We all know the havoc that the changes to Facebook’s organic reach caused to brands back in 2014 for example. However Facebook’s growing advantage is reach, and its new(ish) focus on mobile and video is probably what caused OK Go to go with them for this one release, a smart choice for now.

What will be really interesting – and it’s likely we’ll see this in the months to come – is for a brand to release entertainment content in formal partnership with someone like Netflix or Amazon Instant Video as they grow in reach (the documentary idea I mentioned above could be an additional part of such a package). Spotify’s newly launched Video format might also be an interesting experiment for some. At some point, market forces must lead to Facebook and Google’s stronghold over video and/or mobile loosening, surely?

Collaboration, a documentary

Yesterday I watched a documentary on collaboration with some of my colleagues at PHD. It’s worth watching; features Vint Cerf (‘co-father of the internet’, as they called him!) and Howard Rheingold amongst others. There was an interesting point about how innovation spreads when networks are connected, which resonated with me because it’s something I do a fair bit. Vint Cerf mentioned how the value of the web isn’t inherent in technology itself, it’s in the kinds of things & collaborations that people use technology to do. There was also a point made by Mr. Rheingold about the importance of not just being a leech – he referred to Van Gogh’s work, a lot of which focussed on fields, and the principle of  ‘sowing and reaping’. The point being that a lot of people consume what other people create on the web, but it’s our responsibility to build on these things and not just consume mindlessly –  vital for a strong and nourishing internet. If we want the good of the web to overpower the bad, then those of us who create need to remember to do this responsibly and over the long run, and not abandon it to ‘someone else’.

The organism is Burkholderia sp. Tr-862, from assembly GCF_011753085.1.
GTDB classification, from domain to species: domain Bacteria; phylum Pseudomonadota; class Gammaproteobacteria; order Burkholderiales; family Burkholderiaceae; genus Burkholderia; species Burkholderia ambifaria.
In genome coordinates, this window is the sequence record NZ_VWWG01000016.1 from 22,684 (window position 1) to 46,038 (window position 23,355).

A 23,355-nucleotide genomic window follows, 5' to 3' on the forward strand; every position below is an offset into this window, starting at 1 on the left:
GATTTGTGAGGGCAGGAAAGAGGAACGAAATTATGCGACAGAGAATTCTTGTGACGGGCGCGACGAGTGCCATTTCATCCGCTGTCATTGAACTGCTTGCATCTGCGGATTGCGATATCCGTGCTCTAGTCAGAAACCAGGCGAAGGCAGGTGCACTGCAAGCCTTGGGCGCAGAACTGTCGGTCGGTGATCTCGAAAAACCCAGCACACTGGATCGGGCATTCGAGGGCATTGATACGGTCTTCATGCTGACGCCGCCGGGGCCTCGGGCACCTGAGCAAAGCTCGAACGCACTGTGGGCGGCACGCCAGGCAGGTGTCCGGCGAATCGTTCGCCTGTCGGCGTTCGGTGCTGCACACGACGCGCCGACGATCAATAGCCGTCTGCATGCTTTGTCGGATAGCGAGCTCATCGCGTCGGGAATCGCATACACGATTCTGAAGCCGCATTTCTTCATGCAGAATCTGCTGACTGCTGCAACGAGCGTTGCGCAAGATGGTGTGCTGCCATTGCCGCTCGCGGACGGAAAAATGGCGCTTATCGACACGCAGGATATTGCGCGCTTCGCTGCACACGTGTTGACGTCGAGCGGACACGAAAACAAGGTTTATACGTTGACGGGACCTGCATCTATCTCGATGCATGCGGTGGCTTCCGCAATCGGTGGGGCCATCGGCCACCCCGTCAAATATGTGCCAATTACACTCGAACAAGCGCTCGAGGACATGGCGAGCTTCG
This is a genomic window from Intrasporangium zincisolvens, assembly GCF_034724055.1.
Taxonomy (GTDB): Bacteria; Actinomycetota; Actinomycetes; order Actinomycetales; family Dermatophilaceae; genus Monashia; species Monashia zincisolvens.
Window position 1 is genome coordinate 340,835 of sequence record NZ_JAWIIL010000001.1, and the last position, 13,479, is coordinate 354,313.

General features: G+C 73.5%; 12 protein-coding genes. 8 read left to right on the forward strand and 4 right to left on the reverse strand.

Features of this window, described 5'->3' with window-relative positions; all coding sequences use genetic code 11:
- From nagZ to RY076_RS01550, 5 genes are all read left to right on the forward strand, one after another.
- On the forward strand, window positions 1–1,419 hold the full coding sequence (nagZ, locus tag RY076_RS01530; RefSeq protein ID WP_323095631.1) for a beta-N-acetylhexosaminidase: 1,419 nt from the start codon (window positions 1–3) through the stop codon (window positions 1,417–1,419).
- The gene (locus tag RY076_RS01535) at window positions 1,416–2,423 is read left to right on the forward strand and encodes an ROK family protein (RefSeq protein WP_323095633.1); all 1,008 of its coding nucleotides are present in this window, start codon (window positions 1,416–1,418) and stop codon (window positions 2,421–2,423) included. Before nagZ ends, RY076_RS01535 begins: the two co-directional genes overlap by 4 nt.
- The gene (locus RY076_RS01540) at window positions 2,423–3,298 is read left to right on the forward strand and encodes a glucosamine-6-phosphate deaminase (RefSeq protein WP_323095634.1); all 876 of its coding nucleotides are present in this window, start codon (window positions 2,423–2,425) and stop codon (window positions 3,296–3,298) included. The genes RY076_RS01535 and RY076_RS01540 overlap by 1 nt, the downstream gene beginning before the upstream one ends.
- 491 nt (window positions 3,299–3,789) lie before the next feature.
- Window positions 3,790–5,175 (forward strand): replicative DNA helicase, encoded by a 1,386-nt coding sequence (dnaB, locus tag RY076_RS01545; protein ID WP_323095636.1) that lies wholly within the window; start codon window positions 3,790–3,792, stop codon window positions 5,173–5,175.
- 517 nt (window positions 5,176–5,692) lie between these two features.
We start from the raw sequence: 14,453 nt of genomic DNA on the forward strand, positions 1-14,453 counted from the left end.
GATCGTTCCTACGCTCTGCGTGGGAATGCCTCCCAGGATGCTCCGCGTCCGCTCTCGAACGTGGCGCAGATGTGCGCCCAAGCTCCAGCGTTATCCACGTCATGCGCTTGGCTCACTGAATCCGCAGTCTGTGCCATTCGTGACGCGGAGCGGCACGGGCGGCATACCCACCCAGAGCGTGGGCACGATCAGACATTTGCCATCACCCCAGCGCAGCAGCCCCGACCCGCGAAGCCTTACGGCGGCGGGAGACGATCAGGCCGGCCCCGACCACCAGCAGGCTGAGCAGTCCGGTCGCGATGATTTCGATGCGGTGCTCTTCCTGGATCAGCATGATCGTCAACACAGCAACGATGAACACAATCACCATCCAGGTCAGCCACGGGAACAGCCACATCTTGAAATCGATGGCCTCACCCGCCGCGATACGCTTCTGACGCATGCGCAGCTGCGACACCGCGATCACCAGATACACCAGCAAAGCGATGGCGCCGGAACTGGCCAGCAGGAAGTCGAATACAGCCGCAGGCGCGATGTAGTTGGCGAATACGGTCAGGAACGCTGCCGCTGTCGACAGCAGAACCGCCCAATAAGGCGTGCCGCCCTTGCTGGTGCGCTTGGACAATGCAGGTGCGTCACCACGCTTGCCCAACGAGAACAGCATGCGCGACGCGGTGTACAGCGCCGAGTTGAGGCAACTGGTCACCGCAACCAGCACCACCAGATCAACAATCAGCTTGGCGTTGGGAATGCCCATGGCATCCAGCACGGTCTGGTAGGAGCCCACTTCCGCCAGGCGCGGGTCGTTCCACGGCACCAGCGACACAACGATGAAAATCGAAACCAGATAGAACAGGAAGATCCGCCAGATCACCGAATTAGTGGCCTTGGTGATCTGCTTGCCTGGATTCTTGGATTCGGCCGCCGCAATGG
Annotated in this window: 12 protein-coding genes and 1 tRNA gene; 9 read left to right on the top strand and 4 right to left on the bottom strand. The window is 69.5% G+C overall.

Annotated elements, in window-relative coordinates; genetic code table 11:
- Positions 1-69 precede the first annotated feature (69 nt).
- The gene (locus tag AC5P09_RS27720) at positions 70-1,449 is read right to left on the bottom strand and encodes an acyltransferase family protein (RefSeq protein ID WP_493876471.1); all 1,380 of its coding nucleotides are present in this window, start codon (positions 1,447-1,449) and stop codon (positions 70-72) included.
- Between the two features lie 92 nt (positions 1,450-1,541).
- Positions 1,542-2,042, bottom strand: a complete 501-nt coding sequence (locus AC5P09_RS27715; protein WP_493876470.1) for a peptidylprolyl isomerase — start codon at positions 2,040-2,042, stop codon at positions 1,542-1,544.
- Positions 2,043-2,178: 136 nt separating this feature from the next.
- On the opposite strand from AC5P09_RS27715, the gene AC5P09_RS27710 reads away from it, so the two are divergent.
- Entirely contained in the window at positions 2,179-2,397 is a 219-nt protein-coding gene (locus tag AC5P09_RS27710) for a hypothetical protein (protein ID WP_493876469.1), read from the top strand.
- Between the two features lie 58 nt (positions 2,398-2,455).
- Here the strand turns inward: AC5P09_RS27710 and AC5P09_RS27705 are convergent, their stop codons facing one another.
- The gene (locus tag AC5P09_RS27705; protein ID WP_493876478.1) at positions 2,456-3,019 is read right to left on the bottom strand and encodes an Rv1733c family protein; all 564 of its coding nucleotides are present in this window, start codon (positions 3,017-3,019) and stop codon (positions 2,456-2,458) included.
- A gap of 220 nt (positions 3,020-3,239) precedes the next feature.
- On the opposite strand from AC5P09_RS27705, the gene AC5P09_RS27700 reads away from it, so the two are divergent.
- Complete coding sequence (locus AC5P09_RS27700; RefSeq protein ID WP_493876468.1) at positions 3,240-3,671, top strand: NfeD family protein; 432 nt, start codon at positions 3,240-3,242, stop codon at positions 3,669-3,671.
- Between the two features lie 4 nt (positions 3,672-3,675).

Labs: to be or not to be

The latest issue of NESTA’s The Long & Short has a really interesting read on innovation labs in the social and political arena through the years. Specifically, this stood out:

Type the term “social lab” into Google’s N-Gram and you will see two spikes in its usage in the 20th century: the Depression, and the oil crisis of the 70s. It’s not difficult to see the attraction that labs promising to prototype the future hold when current institutions are failing – and whose very failure generates for labs (like their close relatives, the thinktank and the startup) a vast gene pool of talent in today’s reserve army of the underemployed. Here at the fag-end of our own lost decade it’s perhaps wise to ask whether we are poised on the cusp of a new golden age of experimentalism, or rapidly approaching Peak Lab?

There are lessons for marketing labs no doubt. The article indicates that social labs came up at a time when underemployment was rampant. I plotted the growth of ‘innovation labs’, ‘advertising labs’ and ‘marketing labs’ from 2005-2015 on Google Trends. The results for ‘advertising labs’ were too small to be of significance compared to the other two. I excluded ‘media labs’ because the results were too many (prompted by searches of institutions like MIT Media Lab, I’d assume).